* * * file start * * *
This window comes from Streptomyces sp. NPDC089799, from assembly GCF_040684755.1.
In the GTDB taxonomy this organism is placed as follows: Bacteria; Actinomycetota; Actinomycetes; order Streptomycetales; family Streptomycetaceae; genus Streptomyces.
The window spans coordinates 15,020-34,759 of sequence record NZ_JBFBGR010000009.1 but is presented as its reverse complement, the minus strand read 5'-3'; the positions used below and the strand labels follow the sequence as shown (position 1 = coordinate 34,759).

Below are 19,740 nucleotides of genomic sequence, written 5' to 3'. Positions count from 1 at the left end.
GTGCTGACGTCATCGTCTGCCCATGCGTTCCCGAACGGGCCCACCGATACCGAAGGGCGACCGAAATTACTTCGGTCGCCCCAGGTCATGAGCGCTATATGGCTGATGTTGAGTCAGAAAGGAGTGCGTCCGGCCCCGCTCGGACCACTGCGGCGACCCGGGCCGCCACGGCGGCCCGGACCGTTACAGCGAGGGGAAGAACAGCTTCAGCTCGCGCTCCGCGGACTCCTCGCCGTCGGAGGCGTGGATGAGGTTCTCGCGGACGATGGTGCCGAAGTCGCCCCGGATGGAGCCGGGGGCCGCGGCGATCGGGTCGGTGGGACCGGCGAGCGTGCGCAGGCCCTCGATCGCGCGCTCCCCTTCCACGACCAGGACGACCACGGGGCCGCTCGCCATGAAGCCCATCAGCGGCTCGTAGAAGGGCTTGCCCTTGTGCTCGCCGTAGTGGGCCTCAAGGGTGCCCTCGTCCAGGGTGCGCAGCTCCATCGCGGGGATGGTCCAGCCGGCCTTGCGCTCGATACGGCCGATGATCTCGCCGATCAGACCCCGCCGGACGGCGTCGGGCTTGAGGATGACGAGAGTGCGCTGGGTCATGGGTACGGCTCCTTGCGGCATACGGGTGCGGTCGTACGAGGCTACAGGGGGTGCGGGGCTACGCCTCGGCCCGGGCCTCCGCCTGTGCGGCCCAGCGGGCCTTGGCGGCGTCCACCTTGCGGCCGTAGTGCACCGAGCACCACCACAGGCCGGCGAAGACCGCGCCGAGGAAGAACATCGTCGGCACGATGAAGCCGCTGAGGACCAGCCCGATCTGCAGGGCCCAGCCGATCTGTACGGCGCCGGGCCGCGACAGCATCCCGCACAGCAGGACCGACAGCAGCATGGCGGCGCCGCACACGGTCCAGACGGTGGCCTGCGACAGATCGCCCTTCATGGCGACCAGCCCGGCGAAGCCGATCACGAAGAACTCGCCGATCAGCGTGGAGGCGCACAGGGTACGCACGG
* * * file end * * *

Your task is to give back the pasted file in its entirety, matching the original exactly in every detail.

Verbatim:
This window comes from Streptomyces sp. NPDC089799, from assembly GCF_040684755.1.
In the GTDB taxonomy this organism is placed as follows: Bacteria; Actinomycetota; Actinomycetes; order Streptomycetales; family Streptomycetaceae; genus Streptomyces.
The window spans coordinates 15,020-34,759 of sequence record NZ_JBFBGR010000009.1 but is presented as its reverse complement, the minus strand read 5'-3'; the positions used below and the strand labels follow the sequence as shown (position 1 = coordinate 34,759).

Below are 19,740 nucleotides of genomic sequence, written 5' to 3'. Positions count from 1 at the left end.
GTGCTGACGTCATCGTCTGCCCATGCGTTCCCGAACGGGCCCACCGATACCGAAGGGCGACCGAAATTACTTCGGTCGCCCCAGGTCATGAGCGCTATATGGCTGATGTTGAGTCAGAAAGGAGTGCGTCCGGCCCCGCTCGGACCACTGCGGCGACCCGGGCCGCCACGGCGGCCCGGACCGTTACAGCGAGGGGAAGAACAGCTTCAGCTCGCGCTCCGCGGACTCCTCGCCGTCGGAGGCGTGGATGAGGTTCTCGCGGACGATGGTGCCGAAGTCGCCCCGGATGGAGCCGGGGGCCGCGGCGATCGGGTCGGTGGGACCGGCGAGCGTGCGCAGGCCCTCGATCGCGCGCTCCCCTTCCACGACCAGGACGACCACGGGGCCGCTCGCCATGAAGCCCATCAGCGGCTCGTAGAAGGGCTTGCCCTTGTGCTCGCCGTAGTGGGCCTCAAGGGTGCCCTCGTCCAGGGTGCGCAGCTCCATCGCGGGGATGGTCCAGCCGGCCTTGCGCTCGATACGGCCGATGATCTCGCCGATCAGACCCCGCCGGACGGCGTCGGGCTTGAGGATGACGAGAGTGCGCTGGGTCATGGGTACGGCTCCTTGCGGCATACGGGTGCGGTCGTACGAGGCTACAGGGGGTGCGGGGCTACGCCTCGGCCCGGGCCTCCGCCTGTGCGGCCCAGCGGGCCTTGGCGGCGTCCACCTTGCGGCCGTAGTGCACCGAGCACCACCACAGGCCGGCGAAGACCGCGCCGAGGAAGAACATCGTCGGCACGATGAAGCCGCTGAGGACCAGCCCGATCTGCAGGGCCCAGCCGATCTGTACGGCGCCGGGCCGCGACAGCATCCCGCACAGCAGGACCGACAGCAGCATGGCGGCGCCGCACACGGTCCAGACGGTGGCCTGCGACAGATCGCCCTTCATGGCGACCAGCCCGGCGAAGCCGATCACGAAGAACTCGCCGATCAGCGTGGAGGCGCACAGGGTACGCACGG